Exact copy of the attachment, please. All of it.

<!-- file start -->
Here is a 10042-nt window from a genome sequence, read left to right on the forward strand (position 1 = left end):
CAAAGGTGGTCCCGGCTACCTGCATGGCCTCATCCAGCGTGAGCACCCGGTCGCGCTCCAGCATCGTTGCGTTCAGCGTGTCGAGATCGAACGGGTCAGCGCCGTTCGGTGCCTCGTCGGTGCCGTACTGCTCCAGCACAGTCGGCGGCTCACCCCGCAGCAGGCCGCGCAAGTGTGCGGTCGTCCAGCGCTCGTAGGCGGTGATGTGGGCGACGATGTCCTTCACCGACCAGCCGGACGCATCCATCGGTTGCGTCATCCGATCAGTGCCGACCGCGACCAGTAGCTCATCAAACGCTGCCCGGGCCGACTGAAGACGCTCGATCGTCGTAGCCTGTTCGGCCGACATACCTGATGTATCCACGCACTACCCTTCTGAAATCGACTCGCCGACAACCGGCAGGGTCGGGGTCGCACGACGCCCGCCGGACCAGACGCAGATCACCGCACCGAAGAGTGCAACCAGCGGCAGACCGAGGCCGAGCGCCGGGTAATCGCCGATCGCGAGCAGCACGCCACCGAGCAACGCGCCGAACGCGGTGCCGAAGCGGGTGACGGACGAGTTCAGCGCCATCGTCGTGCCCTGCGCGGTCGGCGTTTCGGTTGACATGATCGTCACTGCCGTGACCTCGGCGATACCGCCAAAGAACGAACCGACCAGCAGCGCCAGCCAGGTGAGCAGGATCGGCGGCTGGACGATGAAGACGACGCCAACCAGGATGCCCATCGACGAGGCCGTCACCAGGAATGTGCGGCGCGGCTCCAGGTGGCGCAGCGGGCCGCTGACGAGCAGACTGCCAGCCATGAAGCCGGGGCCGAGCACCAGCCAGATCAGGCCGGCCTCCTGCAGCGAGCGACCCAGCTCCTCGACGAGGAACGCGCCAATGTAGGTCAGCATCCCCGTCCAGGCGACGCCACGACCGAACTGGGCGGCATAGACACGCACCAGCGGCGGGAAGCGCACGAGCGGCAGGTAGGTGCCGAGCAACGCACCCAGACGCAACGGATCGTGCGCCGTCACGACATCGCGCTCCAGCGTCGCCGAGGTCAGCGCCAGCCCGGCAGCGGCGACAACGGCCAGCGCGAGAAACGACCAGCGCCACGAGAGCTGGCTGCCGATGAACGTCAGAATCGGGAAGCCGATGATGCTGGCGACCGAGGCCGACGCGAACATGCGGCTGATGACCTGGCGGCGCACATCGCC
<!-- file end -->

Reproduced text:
Here is a 10042-nt window from a genome sequence, read left to right on the forward strand (position 1 = left end):
CAAAGGTGGTCCCGGCTACCTGCATGGCCTCATCCAGCGTGAGCACCCGGTCGCGCTCCAGCATCGTTGCGTTCAGCGTGTCGAGATCGAACGGGTCAGCGCCGTTCGGTGCCTCGTCGGTGCCGTACTGCTCCAGCACAGTCGGCGGCTCACCCCGCAGCAGGCCGCGCAAGTGTGCGGTCGTCCAGCGCTCGTAGGCGGTGATGTGGGCGACGATGTCCTTCACCGACCAGCCGGACGCATCCATCGGTTGCGTCATCCGATCAGTGCCGACCGCGACCAGTAGCTCATCAAACGCTGCCCGGGCCGACTGAAGACGCTCGATCGTCGTAGCCTGTTCGGCCGACATACCTGATGTATCCACGCACTACCCTTCTGAAATCGACTCGCCGACAACCGGCAGGGTCGGGGTCGCACGACGCCCGCCGGACCAGACGCAGATCACCGCACCGAAGAGTGCAACCAGCGGCAGACCGAGGCCGAGCGCCGGGTAATCGCCGATCGCGAGCAGCACGCCACCGAGCAACGCGCCGAACGCGGTGCCGAAGCGGGTGACGGACGAGTTCAGCGCCATCGTCGTGCCCTGCGCGGTCGGCGTTTCGGTTGACATGATCGTCACTGCCGTGACCTCGGCGATACCGCCAAAGAACGAACCGACCAGCAGCGCCAGCCAGGTGAGCAGGATCGGCGGCTGGACGATGAAGACGACGCCAACCAGGATGCCCATCGACGAGGCCGTCACCAGGAATGTGCGGCGCGGCTCCAGGTGGCGCAGCGGGCCGCTGACGAGCAGACTGCCAGCCATGAAGCCGGGGCCGAGCACCAGCCAGATCAGGCCGGCCTCCTGCAGCGAGCGACCCAGCTCCTCGACGAGGAACGCGCCAATGTAGGTCAGCATCCCCGTCCAGGCGACGCCACGACCGAACTGGGCGGCATAGACACGCACCAGCGGCGGGAAGCGCACGAGCGGCAGGTAGGTGCCGAGCAACGCACCCAGACGCAACGGATCGTGCGCCGTCACGACATCGCGCTCCAGCGTCGCCGAGGTCAGCGCCAGCCCGGCAGCGGCGACAACGGCCAGCGCGAGAAACGACCAGCGCCACGAGAGCTGGCTGCCGATGAACGTCAGAATCGGGAAGCCGATGATGCTGGCGACCGAGGCCGACGCGAACATGCGGCTGATGACCTGGCGGCGCACATCGCC